Between 1948 and 1960, a guerrilla insurgency tore Malaya apart. Communist rebels fought against British and Commonwealth troops as well as local military forces and the police. It was a conflict that has often been contrasted with the Communist offensives in Korea and Vietnam. It was also the conflict which produced the idea of victory by winning “hearts and minds.”
Origins of the Conflict
From the mid-18th century, the British took control of increasingly large areas of the Malay Peninsula. Like many parts of the British Empire, it produced valuable resources for the British, who dominated politically, economically, and socially.
During WWII, British Malaya was occupied by the Japanese. In the aftermath of Japan’s defeat, the British returned to dominance, and the Malays relied on them to rebuild.
The Malayan economy, heavily dependent on exports of tin and rubber, struggled to recover. From 1946 to 1948, trade unions sought a better deal for Malay workers, amid rising tensions between locals, Chinese immigrants, and the British governing class. As the British took increasingly harsh measures against the unions, support grew for the cause of Communism.
A War that was Not
The conflict which broke out in 1948 was referred to by the rebels as the Anti-British National Liberation War. However, the British refused to refer to it as a war at all.
Lloyds of London insured Malaya’s rubber and tin manufacturers. Their insurers would not pay out for losses incurred as a result of a war. For that reason and other public image purposes, the British authorities downplayed the conflict. They labeled it as the Malayan Emergency.
On June 16, 1948, the rebels killed three European planters. In response, the British brought in emergency measures, and the Malayan Communist Party (MCP) was outlawed.
The MCP went into hiding in remote rural areas. They founded the MNLA, the Malayan National Liberation Army. It was initially mainly made up of guerrilla veterans who had fought against the Japanese. As in Korea and Vietnam, Western forces faced men they had trained and supplied during a previous war.
The MNLA’s Campaign
The MNLA fought a guerilla campaign against the authorities, using sabotage and ambushes to make the most of their irregular and poorly equipped troops.
For support, they relied upon the Chinese population. Lacking land and voting rights, and often much poorer than other Malays, the Chinese were natural supporters of the communists. Some Malays also helped them.
As the war progressed, the MNLA tried to tighten its hold by using intimidation to keep farmers and planters in line. It was a tactic that did as much to alienate their support base as to bolster it.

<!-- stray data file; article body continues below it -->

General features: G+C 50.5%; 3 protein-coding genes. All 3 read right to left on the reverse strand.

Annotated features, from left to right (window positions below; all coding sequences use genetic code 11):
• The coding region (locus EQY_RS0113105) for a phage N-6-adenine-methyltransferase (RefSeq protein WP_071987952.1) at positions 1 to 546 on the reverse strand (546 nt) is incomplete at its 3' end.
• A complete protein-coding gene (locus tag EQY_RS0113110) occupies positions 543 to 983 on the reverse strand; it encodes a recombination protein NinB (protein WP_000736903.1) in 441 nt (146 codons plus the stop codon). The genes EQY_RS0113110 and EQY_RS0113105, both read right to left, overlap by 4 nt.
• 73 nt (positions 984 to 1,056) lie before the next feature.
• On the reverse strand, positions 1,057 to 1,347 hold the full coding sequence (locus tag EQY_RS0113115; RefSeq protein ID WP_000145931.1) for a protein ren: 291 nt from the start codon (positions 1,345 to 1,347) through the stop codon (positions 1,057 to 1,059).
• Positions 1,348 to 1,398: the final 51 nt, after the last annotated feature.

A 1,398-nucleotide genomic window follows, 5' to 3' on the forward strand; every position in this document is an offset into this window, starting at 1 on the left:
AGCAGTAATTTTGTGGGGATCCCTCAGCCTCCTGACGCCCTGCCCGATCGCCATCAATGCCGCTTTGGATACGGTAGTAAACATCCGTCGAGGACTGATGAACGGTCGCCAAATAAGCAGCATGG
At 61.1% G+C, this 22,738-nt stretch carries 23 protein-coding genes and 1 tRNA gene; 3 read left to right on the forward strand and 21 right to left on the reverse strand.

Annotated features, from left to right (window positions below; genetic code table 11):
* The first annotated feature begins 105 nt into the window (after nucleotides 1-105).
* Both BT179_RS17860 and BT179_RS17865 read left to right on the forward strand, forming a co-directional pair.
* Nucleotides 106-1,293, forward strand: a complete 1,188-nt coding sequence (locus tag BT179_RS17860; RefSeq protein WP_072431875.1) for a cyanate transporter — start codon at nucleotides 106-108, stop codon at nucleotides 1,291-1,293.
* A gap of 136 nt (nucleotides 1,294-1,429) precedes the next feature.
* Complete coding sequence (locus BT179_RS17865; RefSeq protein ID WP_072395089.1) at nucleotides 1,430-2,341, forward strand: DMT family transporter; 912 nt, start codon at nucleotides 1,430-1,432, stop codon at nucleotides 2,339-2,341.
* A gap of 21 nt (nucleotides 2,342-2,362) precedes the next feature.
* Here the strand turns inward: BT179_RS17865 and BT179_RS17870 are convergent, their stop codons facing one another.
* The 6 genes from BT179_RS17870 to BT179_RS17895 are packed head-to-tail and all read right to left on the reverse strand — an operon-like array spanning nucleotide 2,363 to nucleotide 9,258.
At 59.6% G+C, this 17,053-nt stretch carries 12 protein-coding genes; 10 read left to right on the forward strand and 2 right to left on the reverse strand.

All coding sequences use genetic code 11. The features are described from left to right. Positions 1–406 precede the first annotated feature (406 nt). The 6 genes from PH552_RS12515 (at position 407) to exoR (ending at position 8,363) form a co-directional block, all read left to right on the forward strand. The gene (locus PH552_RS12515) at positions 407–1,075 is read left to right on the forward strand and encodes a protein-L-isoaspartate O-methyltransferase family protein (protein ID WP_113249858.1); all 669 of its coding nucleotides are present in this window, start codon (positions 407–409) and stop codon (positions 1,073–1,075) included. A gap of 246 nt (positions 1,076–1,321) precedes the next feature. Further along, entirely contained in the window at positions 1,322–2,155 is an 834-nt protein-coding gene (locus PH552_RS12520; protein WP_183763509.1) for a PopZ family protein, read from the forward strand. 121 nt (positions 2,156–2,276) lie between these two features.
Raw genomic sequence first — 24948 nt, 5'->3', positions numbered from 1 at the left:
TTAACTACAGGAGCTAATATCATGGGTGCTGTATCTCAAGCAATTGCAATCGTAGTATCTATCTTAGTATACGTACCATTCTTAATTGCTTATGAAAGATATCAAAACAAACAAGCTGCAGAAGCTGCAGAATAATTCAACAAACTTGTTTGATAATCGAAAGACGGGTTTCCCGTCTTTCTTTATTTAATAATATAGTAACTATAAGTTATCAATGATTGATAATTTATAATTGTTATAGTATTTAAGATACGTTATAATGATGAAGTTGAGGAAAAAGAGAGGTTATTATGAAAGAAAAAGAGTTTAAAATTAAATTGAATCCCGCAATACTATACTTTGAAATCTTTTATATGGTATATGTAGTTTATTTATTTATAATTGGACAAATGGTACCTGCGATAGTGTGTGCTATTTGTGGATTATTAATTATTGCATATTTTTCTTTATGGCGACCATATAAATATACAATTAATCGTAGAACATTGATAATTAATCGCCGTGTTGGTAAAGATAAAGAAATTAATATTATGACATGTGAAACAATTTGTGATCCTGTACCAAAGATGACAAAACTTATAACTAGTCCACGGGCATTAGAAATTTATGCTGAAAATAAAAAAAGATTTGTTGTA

The British Response
The initial British response was the conventional one taken by an imperial power facing irregular opposition. Organizations were banned, their supporters were hunted down, and those suspected of helping the communists were publicly punished. Broad military sweeps were sent into the jungle to seek out and destroy the rebels. Troops sometimes crossed the moral and criminal line, resulting in torture, mutilations, and at least one massacre.
Air power was brought in, with heavy bombing and the use of herbicides to defoliate areas where rebels might be hiding.
The Briggs Plan
In 1950, Sir Harold Briggs became Director of Operations for the efforts to tackle the emergency. He developed the Briggs Plan.
The aim of the plan was to undermine support for the MNLA which came primarily from the ethnic Chinese population. They were forced to resettle in new villages, away from the communist controlled areas. Collective punishment was sometimes used against them.
Along with the stick came the carrot. Some social and health care was provided, to create a positive reason for people to support the British against the rebels.
On October 6, 1951, the MNLA killed the British High Commissioner, Sir Henry Gurney. Although the assassination was successful, its effect was not everything the MNLA might have wanted. It hammered home the fact that no-one was safe from the conflict, contributing to the desire for peace. It brought in the man most credited with ending the conflict – Gurney’s successor, Lieutenant General Gerald Templer.
Templer Takes Charge
Over the next two years, Templer built on the policies brought in by Briggs. He developed a campaign firmly focused on shifting support away from the guerillas, winning over hearts and minds. The MNLA’s support base was stripped away. Patrols by British and Commonwealth troops became more focused and disciplined.
The number of rebel attacks and casualties on the British side dropped by 80%.
In September 1955, the Malayan government offered an amnesty to the rebels.
It did not lead to widespread surrenders. The terms were not generous enough to win many rebels round, and communist propaganda against it was effective.
The amnesty was still a turning point. Widespread demonstrations in support of the amnesty showed that people wanted peace. The possibility of talks had been opened up. The political landscape was fracturing.
Popular parties emerged at the ballot box, seeking peaceful independence and better care for ordinary Malays. It was no longer a conflict between Britain and the communists.
A Creeping Peace
Peace talks began but did not get far. Operations were increased against the MNLA.
In 1957, Malaya was given its independence. The communist insurrection could no longer label itself as a war of independence against a colonial government. The MNLA was fighting against an independently elected government.
Bit by bit, the rebels were worn away. The last serious resistance was defeated in 1958. Some rebels surrendered, others fled the country.
In 1960, the government declared the emergency at an end. By focusing on undermining the rebel support base, the British and then the independent Malays defeated the communist insurgency.
They had won over hearts and minds.